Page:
RE: [scrumdevelopment] Re: Scrum and Process Improvement
My comment is by no means a hit on Phil's work.
From what I have heard about Phil's work, he has "independently
rediscovered" many of these things. (Unfortunately there is
little reference to previous art in many software development
Nonaka and Takeuchi, the same guys that wrote the seminal
[NonakaTakeuchi] Takeuchi H. and Nonaka I., The New New
Product Development Game, Harvard Business Review (January 1986),
pp. 137-146, 1986.
are also the authors of some of the seminal work on Knowledge
Management (the management trend that lasted almost 5 years and
that led to little because most of it was misapplied):
[NonakaTakeuchi95] Nonaka I., Takeuchi H.,The Knowledge Creating
Company: How Japanese Companies Create the Dynamics of Innovation,
Oxford University Press, Oxford 1995.
This work was the continuation and extrapolation of the concepts
exposed in the HBR article to business processes other
than New Product Development.
Very literally, Scrum is, and has always been, a process for
knowledge creation. (Check out the either the original references
above, or what Ken and I wrote on Ch 6 about the connections of
Scrum with "Knowledge Creation" and/or "New Product Development".)
From: Steven Gordon [mailto:sagordon@...]
Sent: Monday, September 08, 2003 12:52 PM
Subject: RE: [scrumdevelopment] Re: Scrum and Process Improvement
Then, I must have read that when I read your book several months ago. It
must have planted a seed that was fertilized when I read Phil Armour's
articles about knowledge and software.
From: Mike Beedle [mailto:beedlem@...]
Sent: Monday, September 08, 2003 12:42 AM
Subject: [scrumdevelopment] Re: Scrum and Process Improvement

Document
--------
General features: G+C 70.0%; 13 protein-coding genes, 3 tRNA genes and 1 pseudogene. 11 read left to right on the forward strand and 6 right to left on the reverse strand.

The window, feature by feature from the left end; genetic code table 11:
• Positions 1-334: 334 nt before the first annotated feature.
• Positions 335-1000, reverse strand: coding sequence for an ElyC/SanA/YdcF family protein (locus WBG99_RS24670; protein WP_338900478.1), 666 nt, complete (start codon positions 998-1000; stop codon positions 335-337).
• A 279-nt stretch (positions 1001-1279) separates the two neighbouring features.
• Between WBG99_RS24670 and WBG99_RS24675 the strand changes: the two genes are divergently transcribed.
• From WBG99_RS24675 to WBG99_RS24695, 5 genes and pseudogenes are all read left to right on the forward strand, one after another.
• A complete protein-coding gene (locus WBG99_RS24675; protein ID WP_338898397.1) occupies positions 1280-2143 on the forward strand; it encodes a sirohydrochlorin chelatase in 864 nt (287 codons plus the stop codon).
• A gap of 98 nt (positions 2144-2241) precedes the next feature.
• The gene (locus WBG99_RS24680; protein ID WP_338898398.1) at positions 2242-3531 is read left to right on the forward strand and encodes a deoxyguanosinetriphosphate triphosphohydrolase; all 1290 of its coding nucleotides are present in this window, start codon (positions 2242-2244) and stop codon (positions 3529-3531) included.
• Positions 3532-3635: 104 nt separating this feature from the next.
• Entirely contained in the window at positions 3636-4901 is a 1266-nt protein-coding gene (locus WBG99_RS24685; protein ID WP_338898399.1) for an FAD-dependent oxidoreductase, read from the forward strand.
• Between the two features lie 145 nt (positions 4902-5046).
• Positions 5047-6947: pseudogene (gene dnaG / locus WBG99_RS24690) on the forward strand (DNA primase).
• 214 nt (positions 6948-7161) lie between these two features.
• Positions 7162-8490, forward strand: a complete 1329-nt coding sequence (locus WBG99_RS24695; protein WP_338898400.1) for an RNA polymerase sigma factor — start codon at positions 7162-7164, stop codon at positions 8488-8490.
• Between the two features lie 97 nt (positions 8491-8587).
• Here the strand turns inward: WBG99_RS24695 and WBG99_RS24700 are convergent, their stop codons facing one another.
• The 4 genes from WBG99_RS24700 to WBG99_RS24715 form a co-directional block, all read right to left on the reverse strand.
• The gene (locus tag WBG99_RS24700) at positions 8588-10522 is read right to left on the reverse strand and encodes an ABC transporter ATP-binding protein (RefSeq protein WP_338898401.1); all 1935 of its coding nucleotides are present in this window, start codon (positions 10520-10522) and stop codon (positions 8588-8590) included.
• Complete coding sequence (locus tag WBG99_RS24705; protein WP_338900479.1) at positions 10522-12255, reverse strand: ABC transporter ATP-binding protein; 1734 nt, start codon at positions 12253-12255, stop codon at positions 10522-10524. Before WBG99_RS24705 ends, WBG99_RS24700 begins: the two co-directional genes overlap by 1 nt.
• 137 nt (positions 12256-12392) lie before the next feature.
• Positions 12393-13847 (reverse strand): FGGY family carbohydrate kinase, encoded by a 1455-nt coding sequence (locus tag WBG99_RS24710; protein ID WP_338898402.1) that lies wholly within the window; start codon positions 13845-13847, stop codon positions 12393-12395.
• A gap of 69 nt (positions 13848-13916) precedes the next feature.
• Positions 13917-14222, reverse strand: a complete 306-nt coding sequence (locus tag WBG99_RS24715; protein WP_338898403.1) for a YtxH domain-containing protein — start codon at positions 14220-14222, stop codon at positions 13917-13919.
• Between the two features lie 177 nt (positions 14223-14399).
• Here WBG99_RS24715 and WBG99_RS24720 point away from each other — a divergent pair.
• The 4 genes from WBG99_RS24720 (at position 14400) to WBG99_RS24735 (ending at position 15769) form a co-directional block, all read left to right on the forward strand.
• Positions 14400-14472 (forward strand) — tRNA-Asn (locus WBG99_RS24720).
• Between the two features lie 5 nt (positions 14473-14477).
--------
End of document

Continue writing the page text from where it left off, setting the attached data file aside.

The "knowledge arguement" is, btw, also the Scrum arguement.
Ken and I talk about it in the Scrum book. See Ch 6 section
--- In email@example.com, Steven Gordon
> Another approach to get to the same conclusion is Phil Armor's
> which I oversimplify a little as follows:explore that
> - software is executable knowledge.
> - therefore, a major part of the software development process is the
> development of the applicable knowledge.
> - to be successful, we must have the flexibility and freedom to
> domain (with the customer, or at least guided by customerpriorities and
> feedback) in order to acquire/develop the applicable knowledge.where this
> - if the domain is non-trivial, we cannot predict ahead of time
> exploration will take us and how long it will take, but we can timebox it
> to keep it under control.development and
> I prefer this argument because the analogy between software
> physical sciences is imperfect and may lead to false conclusionswhere the
> analogy breaks down (I do not believe software development is ascience or
> even a field of engineering, as science and engineering areclassically
> defined, but that is a different subject).any
> Steven Gordon
> http://sf.asu.edu/ <http://sf.asu.edu/>
> -----Original Message-----
> From: Ken Schwaber [mailto:ken.schwaber@v...]
> Sent: Wed 8/27/2003 5:57 PM
> To: firstname.lastname@example.org
> Subject: [scrumdevelopment] Scrum and Process Improvement
> I'm working on an article about why people have so much trouble
> understanding Scrum, even me. I put it up on my website and welcome
> comments. www.controlchaos.com/scrumhard.pdf.< http://rd.yahoo.com/M=244522.3707890.4968055.1261774/D=egroupweb/S=17
> Ken Schwber
> Yahoo! Groups Sponsor
> o?YH=3707890&yhad=1595054> Click Here!M=244522.3707890.4968055.1261774/D=egroupmai
> < http://us.adserver.yahoo.com/l? <http://us.adserver.yahoo.com/l?>
> To Post a message, send it to: scrumdevelopment@e...
> To Unsubscribe, send a blank message to:
> Your use of Yahoo! Groups is subject to the Yahoo! Terms of Service <
> http://docs.yahoo.com/info/terms/ <http://docs.yahoo.com/info/terms/>
> [Non98] Nonaka, I. and N. Konno (1998). "The ConceptMore on Ba here:
> Of "Ba": Building A Foundation For Knowledge
> Creation." California Management Review 40 (3): 40 -